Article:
Art and Indian Copyright Law: A Statutory Reading

A look at how the Indian Copyright Act, 1957, as amended in 2012, interacts with art (other than films and sound recordings), and, in particular, with Indian art. The first part of this text comprises a feminist and post-colonial reading of the Indian copyright statute while later parts focus on interpreting the provisions of the statute in relation to art.

22 August 2015

Proto-Copyright in Medieval India

Rather intrigued to see what looks, to me, like a reference to plagiarism and the punishment for it in the 16th century Telugu Story of Manu. I'm now wondering if India, or parts of it (at any rate), had proto-copyright systems in place which treated plagiarism as a criminal offence.
The relevant verse from The Story of Manu by Allasani Peddana (translated by Rao & Shulman) reads as follows:
"9. A rogue poet, for want of any other means to feed his family,
steals, in desperation, from the vast forest of palm-leaf manuscripts.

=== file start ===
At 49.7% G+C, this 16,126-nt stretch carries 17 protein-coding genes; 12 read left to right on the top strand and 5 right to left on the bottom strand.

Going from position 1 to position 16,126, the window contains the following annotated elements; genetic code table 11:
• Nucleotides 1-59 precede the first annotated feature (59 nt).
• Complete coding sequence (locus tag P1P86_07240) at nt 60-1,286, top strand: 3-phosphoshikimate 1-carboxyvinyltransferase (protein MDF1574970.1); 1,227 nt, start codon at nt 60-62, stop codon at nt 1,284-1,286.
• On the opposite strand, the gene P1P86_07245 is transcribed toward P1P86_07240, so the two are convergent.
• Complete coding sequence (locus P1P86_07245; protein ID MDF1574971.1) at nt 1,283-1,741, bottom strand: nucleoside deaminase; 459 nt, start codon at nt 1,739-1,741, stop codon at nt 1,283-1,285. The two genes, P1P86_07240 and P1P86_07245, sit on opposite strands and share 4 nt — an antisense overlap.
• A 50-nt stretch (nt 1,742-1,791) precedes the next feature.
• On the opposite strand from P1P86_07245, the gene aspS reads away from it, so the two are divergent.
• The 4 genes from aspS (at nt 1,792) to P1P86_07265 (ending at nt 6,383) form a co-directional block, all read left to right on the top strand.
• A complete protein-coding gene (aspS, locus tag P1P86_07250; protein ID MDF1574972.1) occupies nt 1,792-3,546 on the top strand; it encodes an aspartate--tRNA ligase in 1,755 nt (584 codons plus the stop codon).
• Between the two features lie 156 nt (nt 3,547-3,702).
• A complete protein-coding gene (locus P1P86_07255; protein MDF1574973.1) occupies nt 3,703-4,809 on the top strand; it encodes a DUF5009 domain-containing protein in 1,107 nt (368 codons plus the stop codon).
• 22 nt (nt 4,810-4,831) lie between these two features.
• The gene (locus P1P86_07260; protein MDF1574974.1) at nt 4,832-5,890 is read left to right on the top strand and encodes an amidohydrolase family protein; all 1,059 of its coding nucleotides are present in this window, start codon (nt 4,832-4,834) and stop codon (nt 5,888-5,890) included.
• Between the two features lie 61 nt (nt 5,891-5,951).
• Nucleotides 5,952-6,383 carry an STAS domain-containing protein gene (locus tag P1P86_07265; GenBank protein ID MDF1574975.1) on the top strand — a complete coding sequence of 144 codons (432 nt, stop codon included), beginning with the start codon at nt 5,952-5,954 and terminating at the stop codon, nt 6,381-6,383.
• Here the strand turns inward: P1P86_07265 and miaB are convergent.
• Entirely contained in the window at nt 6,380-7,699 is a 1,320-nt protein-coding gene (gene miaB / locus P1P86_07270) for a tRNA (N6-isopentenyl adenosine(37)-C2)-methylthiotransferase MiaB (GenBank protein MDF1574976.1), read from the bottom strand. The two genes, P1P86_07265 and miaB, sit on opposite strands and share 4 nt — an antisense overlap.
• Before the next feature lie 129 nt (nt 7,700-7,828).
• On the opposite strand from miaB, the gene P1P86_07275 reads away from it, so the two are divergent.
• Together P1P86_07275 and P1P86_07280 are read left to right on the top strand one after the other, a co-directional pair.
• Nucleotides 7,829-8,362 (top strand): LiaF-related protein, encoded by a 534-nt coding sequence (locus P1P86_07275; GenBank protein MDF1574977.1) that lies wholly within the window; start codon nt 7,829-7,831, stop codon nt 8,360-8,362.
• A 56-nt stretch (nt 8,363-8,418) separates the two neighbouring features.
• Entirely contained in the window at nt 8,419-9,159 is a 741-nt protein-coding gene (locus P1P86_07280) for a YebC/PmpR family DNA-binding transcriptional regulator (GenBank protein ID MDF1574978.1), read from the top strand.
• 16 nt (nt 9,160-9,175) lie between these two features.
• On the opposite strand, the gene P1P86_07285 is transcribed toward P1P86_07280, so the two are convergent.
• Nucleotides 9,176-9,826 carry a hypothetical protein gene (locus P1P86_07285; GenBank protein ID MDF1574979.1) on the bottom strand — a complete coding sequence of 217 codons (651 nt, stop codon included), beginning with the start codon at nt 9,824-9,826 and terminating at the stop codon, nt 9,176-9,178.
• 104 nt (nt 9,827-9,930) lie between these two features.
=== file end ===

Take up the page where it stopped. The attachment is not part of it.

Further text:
But scholars catch him at it, his poetry loses its charm,
and he's put in the stocks under the gaze of the king."

Even though the contemporary understanding of copyright in India could be considered to be one of the legacies of colonialism, perhaps the 19th century colonial imposition of an English version of copyright in India was one which may have been reasonably easily assimilated into indigenous jurisprudence if indeed plagiarism was already, at some level, anyway treated as a criminal offence in (some) Indian states (such as in Vijayanagar as The Story of Manu appears to indicate).

From the verse, it appears that the medieval understanding of copyright in India was inconsistent authorial value, of the lack thereof, in medieval England where plagiarism was rife. Also, the verse seems to recognise the economic imperatives which now drive copyright, and not just the supposedly moral right of authors to attribution alone (possibly on an empty stomach).


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